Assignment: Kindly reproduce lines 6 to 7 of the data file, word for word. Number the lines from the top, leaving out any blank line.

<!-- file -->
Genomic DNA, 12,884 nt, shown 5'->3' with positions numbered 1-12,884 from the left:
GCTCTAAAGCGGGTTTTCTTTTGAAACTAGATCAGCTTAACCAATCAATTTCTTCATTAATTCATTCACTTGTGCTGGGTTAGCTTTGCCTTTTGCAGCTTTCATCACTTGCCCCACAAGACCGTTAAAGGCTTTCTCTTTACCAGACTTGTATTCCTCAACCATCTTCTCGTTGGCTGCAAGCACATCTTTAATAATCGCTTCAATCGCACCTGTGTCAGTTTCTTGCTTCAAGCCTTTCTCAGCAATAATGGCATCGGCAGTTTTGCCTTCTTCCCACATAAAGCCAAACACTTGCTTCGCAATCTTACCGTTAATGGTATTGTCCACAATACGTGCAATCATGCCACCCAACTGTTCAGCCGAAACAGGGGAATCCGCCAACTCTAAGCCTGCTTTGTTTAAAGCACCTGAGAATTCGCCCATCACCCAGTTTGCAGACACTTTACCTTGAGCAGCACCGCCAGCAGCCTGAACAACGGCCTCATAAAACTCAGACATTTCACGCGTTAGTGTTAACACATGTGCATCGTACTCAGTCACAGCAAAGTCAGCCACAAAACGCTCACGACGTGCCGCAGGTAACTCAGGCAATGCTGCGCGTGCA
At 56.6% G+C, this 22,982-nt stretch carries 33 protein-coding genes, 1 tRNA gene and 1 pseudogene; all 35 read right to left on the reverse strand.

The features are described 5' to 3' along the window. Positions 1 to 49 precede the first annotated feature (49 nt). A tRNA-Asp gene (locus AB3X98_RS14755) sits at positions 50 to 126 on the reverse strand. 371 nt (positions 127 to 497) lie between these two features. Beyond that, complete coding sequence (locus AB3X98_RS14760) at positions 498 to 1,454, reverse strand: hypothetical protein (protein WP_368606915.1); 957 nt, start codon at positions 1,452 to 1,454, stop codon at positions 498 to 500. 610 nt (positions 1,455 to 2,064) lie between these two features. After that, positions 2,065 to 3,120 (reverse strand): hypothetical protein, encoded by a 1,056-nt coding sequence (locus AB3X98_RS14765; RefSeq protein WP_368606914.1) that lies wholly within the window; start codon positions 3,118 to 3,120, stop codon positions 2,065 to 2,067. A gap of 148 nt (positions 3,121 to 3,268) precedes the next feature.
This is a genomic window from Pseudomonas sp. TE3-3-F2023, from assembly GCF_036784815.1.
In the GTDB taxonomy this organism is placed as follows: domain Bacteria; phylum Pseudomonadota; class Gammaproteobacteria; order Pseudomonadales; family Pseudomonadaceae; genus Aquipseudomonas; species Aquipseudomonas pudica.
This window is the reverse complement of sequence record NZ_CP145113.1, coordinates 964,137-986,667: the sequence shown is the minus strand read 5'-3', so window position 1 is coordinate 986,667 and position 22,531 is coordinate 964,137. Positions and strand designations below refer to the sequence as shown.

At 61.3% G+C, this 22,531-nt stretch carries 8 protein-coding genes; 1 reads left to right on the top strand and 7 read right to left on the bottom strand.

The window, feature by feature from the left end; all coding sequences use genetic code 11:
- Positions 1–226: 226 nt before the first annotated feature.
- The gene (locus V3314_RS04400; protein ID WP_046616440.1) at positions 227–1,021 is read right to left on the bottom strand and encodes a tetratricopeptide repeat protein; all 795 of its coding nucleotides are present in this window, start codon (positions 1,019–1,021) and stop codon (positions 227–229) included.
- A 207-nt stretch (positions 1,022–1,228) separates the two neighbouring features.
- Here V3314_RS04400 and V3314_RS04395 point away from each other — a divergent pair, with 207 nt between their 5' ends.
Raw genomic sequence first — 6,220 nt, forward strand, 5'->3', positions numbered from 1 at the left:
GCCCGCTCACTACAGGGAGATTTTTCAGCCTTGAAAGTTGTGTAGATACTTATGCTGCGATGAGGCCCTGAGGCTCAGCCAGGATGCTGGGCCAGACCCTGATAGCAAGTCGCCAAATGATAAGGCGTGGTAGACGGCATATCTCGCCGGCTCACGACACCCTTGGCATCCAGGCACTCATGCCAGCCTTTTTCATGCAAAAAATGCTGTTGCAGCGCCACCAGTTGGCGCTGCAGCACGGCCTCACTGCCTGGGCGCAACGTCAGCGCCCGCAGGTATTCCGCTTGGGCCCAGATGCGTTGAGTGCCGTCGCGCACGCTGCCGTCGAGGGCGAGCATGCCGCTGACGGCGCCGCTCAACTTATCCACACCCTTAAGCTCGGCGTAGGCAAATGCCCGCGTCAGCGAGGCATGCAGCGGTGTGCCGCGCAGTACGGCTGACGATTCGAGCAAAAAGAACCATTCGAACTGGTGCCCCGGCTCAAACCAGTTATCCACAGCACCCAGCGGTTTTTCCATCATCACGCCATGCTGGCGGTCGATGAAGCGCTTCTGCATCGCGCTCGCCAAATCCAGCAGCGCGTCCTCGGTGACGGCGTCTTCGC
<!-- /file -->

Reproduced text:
In the GTDB taxonomy this organism is placed as follows: domain Bacteria; phylum Pseudomonadota; class Gammaproteobacteria; order Pseudomonadales; family Pseudomonadaceae; genus Aquipseudomonas; species Aquipseudomonas pudica.
This window is the reverse complement of sequence record NZ_CP145113.1, coordinates 964,137-986,667: the sequence shown is the minus strand read 5'-3', so window position 1 is coordinate 986,667 and position 22,531 is coordinate 964,137. Positions and strand designations below refer to the sequence as shown.